U-House / Hsuyuan Kuo Architects & Associates

© Lee & Zheng

Architects:
Location: , Taiwan
Project Team: Hsuyuan Kuo, Effie Huang, ChengHsuan Hung, HungChih Wei, LiuYin Lin
Year: 2012
Area: 355 sqm
Photographs: Lee & Zheng

Courtesy of Gillot + Givry Architectes
Courtesy of Gillot + Givry Architectes

Daegu Gosan Public Library Competition Entry / Gillot + Givry Architectes

The driving force in the proposal for the Daegu Gosan Public Library Competition was how new technologies can apply to libraries. Gillot + Givry Architectes…, therefore, created a library that would mainly use virtual components. As thinking about South

Woodend Residence / Intermode

© Derek Swalwell

Architects: Intermode
Location: Woodend, Victoria,
Project Collaborators: Carr Design Group VCON
Year: 2011
Area: 523 sqm
Photographs: Derek Swalwell

A Sauna / BUREAU A

© Dylan Perrenoud

Architects: BUREAU A
Location: , Switzerland
Artist: Jérémie Gindre
Built By: L-Sud association
Year: 2012
Photographs: Dylan Perrenoud

Busan Opera House Second Prize Winning Proposal / designcamp moonpark dmp

Courtesy of

The second prize winning proposal for the Opera House, designed by designcamp moonpark dmp, aims at resolving the issue of a lack of much needed public space where people can stroll and enjoy the waterfront activity. The Opera House is an opportunity to give this luxury of space, this water’s edge back to the citizens. Inspired by opera itself and its dramatic scenographies, the facility is designed to create dramatic vignettes of the harbor, the city and the mountains. More images and architects’ description after the break.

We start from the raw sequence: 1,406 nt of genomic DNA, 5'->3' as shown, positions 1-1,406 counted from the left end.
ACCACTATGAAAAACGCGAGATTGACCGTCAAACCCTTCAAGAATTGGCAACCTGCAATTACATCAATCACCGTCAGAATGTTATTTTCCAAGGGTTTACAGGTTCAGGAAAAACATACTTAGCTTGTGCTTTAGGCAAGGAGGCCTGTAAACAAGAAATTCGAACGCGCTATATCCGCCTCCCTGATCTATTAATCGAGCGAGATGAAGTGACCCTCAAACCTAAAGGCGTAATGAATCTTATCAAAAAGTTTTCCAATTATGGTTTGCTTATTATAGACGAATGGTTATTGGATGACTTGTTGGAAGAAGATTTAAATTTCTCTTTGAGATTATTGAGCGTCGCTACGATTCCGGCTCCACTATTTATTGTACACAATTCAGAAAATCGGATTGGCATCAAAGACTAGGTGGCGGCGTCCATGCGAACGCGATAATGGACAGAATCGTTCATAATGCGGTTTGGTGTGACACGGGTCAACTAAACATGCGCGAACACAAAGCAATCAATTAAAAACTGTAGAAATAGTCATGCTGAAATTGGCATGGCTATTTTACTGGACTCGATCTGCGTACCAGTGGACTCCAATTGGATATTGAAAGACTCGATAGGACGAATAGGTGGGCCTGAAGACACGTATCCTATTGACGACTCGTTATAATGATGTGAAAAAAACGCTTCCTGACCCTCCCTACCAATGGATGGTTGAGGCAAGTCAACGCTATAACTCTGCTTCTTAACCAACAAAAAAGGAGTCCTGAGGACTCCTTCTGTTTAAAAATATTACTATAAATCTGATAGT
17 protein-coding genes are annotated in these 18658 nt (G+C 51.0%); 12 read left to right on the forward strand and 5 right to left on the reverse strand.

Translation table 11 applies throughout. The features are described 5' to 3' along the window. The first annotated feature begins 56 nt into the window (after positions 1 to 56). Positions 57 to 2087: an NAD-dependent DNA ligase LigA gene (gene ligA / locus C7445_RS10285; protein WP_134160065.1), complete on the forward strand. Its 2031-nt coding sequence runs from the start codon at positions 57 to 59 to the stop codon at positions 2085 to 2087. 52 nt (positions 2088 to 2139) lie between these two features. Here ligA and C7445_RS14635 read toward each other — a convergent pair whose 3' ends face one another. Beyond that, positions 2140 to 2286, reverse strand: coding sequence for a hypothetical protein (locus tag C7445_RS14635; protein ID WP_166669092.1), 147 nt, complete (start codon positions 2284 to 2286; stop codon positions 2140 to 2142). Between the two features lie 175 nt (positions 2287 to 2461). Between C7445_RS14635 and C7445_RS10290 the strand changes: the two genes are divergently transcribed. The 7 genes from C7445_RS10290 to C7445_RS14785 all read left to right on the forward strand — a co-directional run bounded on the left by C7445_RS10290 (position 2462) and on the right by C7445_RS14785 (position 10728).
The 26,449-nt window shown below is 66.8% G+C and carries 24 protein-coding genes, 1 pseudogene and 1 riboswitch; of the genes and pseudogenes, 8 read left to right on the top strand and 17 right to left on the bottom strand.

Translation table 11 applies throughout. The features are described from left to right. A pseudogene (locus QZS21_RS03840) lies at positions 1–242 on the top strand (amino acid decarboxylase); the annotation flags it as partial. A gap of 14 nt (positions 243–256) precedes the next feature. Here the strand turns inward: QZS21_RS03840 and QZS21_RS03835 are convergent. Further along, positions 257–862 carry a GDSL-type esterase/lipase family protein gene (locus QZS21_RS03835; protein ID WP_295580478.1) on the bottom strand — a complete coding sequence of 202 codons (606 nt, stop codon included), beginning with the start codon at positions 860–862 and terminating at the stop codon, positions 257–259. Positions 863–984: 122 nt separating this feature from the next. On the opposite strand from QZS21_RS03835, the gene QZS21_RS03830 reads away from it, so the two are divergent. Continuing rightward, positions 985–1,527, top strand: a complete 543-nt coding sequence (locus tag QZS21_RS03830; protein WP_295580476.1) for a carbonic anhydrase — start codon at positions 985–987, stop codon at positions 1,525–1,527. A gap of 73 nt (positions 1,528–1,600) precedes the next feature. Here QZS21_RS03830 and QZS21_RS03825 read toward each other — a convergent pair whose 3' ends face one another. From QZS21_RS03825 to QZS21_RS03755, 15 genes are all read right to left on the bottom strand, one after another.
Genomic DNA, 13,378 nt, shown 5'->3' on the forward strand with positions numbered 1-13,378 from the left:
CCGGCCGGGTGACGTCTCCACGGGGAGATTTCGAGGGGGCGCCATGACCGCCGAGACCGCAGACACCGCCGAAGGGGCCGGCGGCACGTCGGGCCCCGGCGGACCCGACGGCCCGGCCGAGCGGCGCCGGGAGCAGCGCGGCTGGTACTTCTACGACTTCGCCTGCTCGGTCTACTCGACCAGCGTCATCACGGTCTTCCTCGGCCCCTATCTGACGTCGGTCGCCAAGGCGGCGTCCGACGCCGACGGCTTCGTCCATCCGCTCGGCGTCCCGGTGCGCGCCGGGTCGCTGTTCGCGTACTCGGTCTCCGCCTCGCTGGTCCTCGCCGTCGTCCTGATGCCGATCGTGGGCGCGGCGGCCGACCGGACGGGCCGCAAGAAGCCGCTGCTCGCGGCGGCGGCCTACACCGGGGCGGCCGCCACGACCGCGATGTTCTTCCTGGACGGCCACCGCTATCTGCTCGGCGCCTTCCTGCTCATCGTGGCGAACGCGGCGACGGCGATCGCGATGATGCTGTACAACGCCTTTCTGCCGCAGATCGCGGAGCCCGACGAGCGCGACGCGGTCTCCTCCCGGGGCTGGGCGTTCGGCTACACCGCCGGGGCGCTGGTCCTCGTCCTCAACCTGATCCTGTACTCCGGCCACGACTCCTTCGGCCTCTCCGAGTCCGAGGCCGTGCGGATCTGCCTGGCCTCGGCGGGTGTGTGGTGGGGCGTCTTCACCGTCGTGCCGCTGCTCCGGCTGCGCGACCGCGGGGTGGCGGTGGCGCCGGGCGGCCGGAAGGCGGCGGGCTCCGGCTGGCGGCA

Courtesy of WRNS Studio
Courtesy of WRNS Studio

UCSF Mission Bay Block 25A Academic Building Competition Winner / WRNS Studio + Rudolph and Sletten, Inc.

WRNS Studio and Rudolph and Sletten, Inc.…, recently won a design/build competition for a new faculty office building at UC San Francisco’s Mission Bay campus, which takes cues from the workplaces of high-tech companies. When completed, the 7-story academic

Foote Farm House / McLeod Kredell Architects

© Susan Teare

Architects: McLeod Kredell Architects
Location: Middlebury, ,
Engineer: Engineering Ventures, PC – Burlington
Builder: Northern Timbers Construction
Area: 1,500 sq ft
Year: 2012
Photographs: Susan Teare

Saint Denis Housing / Ateliers O-S architectes

© Cecile Septet

Architects: Ateliers O-S architectes
Location: ,
Project Team: Vincent Baur, Guillaume Colboc, Gaël Le Nouëne, Aurelie Louesdon
Area: 2,480 sqm
Year: 2012
Photographs: Cecile Septet

TEDx: Brilliant designs to fit more people in every city / Kent Larson

With industrialization came unchecked suburbia and car-centric lifestyles. But now, in the rapidly approaching age of the super city, our current standards of living will not suffice. According to MIT Research Scientist Kent Larson, 21st century will account for 90% of global population growth, 80% of all global CO2, and 75% of all global energy use.